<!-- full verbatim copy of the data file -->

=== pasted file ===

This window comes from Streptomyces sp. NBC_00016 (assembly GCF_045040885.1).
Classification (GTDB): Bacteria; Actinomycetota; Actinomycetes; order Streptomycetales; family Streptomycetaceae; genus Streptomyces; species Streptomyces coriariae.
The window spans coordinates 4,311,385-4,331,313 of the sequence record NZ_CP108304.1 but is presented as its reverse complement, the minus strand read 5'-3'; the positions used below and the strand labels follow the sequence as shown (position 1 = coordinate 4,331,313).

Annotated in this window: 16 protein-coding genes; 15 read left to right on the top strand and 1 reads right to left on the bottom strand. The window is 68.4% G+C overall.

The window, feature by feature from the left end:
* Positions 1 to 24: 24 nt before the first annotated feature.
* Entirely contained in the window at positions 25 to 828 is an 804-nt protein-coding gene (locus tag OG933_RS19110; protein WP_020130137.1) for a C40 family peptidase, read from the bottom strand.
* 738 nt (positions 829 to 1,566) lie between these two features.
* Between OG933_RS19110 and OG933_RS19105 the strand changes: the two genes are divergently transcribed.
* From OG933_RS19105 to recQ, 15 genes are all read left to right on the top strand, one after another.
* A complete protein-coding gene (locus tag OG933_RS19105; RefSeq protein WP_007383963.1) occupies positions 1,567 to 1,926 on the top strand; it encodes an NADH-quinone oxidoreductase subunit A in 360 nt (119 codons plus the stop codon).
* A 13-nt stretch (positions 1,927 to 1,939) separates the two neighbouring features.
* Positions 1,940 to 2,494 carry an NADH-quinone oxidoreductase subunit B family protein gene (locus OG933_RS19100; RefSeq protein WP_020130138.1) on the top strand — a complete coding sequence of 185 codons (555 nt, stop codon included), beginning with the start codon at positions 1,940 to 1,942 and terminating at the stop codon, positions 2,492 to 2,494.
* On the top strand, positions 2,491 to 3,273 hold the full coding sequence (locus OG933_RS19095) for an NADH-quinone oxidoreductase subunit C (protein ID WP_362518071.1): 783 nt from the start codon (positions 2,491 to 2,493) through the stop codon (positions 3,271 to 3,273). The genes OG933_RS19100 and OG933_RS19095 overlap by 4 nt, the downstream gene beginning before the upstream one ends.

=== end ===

This window comes from Streptomyces sp. NBC_00016 (assembly GCF_045040885.1).
Classification (GTDB): Bacteria; Actinomycetota; Actinomycetes; order Streptomycetales; family Streptomycetaceae; genus Streptomyces; species Streptomyces coriariae.
The window spans coordinates 4,311,385-4,331,313 of the sequence record NZ_CP108304.1 but is presented as its reverse complement, the minus strand read 5'-3'; the positions used below and the strand labels follow the sequence as shown (position 1 = coordinate 4,331,313).

Annotated in this window: 16 protein-coding genes; 15 read left to right on the top strand and 1 reads right to left on the bottom strand. The window is 68.4% G+C overall.

The window, feature by feature from the left end:
* Positions 1 to 24: 24 nt before the first annotated feature.
* Entirely contained in the window at positions 25 to 828 is an 804-nt protein-coding gene (locus tag OG933_RS19110; protein WP_020130137.1) for a C40 family peptidase, read from the bottom strand.
* 738 nt (positions 829 to 1,566) lie between these two features.
* Between OG933_RS19110 and OG933_RS19105 the strand changes: the two genes are divergently transcribed.
* From OG933_RS19105 to recQ, 15 genes are all read left to right on the top strand, one after another.
* A complete protein-coding gene (locus tag OG933_RS19105; RefSeq protein WP_007383963.1) occupies positions 1,567 to 1,926 on the top strand; it encodes an NADH-quinone oxidoreductase subunit A in 360 nt (119 codons plus the stop codon).
* A 13-nt stretch (positions 1,927 to 1,939) separates the two neighbouring features.
* Positions 1,940 to 2,494 carry an NADH-quinone oxidoreductase subunit B family protein gene (locus OG933_RS19100; RefSeq protein WP_020130138.1) on the top strand — a complete coding sequence of 185 codons (555 nt, stop codon included), beginning with the start codon at positions 1,940 to 1,942 and terminating at the stop codon, positions 2,492 to 2,494.
* On the top strand, positions 2,491 to 3,273 hold the full coding sequence (locus OG933_RS19095) for an NADH-quinone oxidoreductase subunit C (protein ID WP_362518071.1): 783 nt from the start codon (positions 2,491 to 2,493) through the stop codon (positions 3,271 to 3,273). The genes OG933_RS19100 and OG933_RS19095 overlap by 4 nt, the downstream gene beginning before the upstream one ends.